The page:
The schematic representation for the electrochemical reduction of 4-NP at h-Cr2Se3 modified SPCE is shown in Fig. 4. The electrocatalytic activity of h-Cr2Se3/SPCE and bare SPCE towards the detection of 4-NP was studied by CV. Figure 5A shows the CV response of h-Cr2Se3/SPCE and bare SPCE in presence and absence of 4-NP at pH 7. The h-Cr2Se3/SPCE exhibits a sharp reduction peak at −0.75 V in the presence of 476 µM 4-NP (curve c), which is due to the direct reduction of 4-NP into hydroxylaminophenol37 as in Fig. 4. In addition, a quasi-reversible anodic peak was observed at 0.14 V due to oxidation of hydroxylaminophenol into 4-nitrosophenol. It should be noted that no such peaks were obseved at h-Cr2Se3/SPCE in the absence of 4-NP (curve a). It is notable that the reduction peak potential of 4-NP was 70 mV lower at h-Cr2Se3 modified SPCE when compared to the response observed for bare SPCE (curve b). In addition, the observed reduction peak current of 4-NP at h-Cr2Se3/SPCE was 2-fold higher than bare SPCE. The unique properties of h-Cr2Se3 on SPCE results in enhanced sensitivity and low potential detection for 4-NP. Hence, h-Cr2Se3 modified SPCE can be used for sensitive and lower potential detection of 4-NP.

Figure 4
figure4

Schematic representation for the eelectrochemical reduction of 4-NP at h-Cr2Se3 modified SPCE.

Figure 5
figure5

(A) CV response of h-Cr2Se3/SPCE in the absence (a) and presence (c) of 476 µM 4-NP at pH 7 at scan rate of 50 mVs−1. At same conditions, CV response of bare SPCE in the presence of 476 µM 4-NP at pH 7. (B) CVs obtained for h-Cr2Se3 modified SPCE in 476 µM of 4-NP at pH 7 against an increasing scan rate from 10 to 100 mVs−1. The inset figure shows the relationship between the square root of scan rate and the resulting current response. (C) CV response of h-Cr2Se3 modified SPCE in 476 µM 4-NP for pH values from pH 3 to pH 11 at a scan rate of 50 mVs−1. (D) Corresponding plot of pH vs. Epc and pH vs. Ipc.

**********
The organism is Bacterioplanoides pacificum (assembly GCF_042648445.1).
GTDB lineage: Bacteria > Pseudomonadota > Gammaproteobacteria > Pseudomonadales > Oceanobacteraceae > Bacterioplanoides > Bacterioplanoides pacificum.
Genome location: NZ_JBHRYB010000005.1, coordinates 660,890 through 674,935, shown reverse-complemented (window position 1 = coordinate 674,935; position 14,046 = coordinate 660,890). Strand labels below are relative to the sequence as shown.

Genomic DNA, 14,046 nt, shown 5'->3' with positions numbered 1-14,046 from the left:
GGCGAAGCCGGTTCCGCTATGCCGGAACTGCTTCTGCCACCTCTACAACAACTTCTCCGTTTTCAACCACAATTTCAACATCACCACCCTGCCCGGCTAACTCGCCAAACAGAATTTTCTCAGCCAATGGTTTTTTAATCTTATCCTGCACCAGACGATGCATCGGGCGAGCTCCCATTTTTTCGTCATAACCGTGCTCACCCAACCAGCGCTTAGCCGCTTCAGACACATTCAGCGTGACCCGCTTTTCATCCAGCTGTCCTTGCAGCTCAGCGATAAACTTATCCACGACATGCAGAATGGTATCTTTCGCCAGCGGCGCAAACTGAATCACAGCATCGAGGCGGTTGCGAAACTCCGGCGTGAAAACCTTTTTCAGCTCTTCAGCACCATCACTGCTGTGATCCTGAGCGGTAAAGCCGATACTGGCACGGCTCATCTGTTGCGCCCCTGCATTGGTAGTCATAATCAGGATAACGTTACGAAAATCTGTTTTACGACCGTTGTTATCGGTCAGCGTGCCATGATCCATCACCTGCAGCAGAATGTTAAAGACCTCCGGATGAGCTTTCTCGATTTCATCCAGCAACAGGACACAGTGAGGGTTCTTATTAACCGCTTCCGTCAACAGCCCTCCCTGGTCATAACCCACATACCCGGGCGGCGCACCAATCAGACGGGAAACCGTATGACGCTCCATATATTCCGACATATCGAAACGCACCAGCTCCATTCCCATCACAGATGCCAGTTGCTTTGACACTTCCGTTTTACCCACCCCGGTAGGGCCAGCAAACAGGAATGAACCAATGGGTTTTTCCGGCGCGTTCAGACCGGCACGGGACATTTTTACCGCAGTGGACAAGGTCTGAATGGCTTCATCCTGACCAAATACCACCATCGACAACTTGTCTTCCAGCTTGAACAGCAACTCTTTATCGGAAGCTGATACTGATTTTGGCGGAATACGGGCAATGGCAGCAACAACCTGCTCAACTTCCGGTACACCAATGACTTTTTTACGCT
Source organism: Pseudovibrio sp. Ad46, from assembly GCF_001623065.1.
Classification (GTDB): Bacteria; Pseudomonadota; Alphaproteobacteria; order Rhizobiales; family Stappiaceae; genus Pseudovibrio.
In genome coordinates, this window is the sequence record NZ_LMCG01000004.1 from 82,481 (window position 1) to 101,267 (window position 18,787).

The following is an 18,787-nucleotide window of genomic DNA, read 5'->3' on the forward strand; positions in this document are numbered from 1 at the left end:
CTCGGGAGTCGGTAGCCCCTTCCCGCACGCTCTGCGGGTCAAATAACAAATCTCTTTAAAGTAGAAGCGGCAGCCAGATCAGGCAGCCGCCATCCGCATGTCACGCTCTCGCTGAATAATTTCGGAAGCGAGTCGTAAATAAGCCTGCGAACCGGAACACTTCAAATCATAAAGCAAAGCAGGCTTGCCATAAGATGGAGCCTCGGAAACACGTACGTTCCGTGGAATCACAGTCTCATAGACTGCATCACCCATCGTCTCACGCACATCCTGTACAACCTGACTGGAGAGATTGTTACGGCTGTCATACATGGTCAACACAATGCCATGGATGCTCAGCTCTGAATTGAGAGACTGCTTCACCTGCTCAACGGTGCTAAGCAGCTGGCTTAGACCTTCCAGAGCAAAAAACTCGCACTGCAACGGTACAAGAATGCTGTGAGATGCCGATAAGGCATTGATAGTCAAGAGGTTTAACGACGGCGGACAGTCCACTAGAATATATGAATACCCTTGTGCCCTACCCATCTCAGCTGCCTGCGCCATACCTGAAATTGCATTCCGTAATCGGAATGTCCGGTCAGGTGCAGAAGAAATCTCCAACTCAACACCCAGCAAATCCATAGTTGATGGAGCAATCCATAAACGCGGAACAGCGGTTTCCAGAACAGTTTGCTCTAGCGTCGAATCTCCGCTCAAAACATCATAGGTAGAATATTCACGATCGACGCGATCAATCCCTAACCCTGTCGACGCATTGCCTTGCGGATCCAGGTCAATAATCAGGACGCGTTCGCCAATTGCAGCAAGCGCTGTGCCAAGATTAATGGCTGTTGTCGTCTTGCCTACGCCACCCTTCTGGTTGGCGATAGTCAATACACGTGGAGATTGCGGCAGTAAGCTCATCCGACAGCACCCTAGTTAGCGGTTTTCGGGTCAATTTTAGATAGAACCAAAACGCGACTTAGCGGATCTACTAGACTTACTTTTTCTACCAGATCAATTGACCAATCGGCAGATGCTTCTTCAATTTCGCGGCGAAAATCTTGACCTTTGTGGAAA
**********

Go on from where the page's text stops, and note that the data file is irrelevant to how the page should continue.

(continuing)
Generally, the electrochemical behaviour of the modified electrodes is greatly controlled by the effect of applied scan rate. Therefore, the effect of scan rate on the surface of h- Cr2Se3/SPCE towards detection of 476 µM 4-NP was studied by CV. Figure 5B shows the CV response of h-Cr2Se3/SPCE at pH 7 containing 476 µM 4-NP at increasing scan rates. The reduction peak current of 4-NP increases with the scan rate from 10 to 100 mVs−1. In addition, the oxidation peak current of 4-nitrosophenol also increases with increasing the scan rates. As shown in Fig. 5B inset, the reduction current of 4-NP has a linear relationship with the squre root of scan rates. The correlation coeffecient (R2) was found to be 0.995. The result implies that the overall electrochemical reduction reaction of 4-NP at h-Cr2Se3/SPCE is a typical diffusion controlled process38.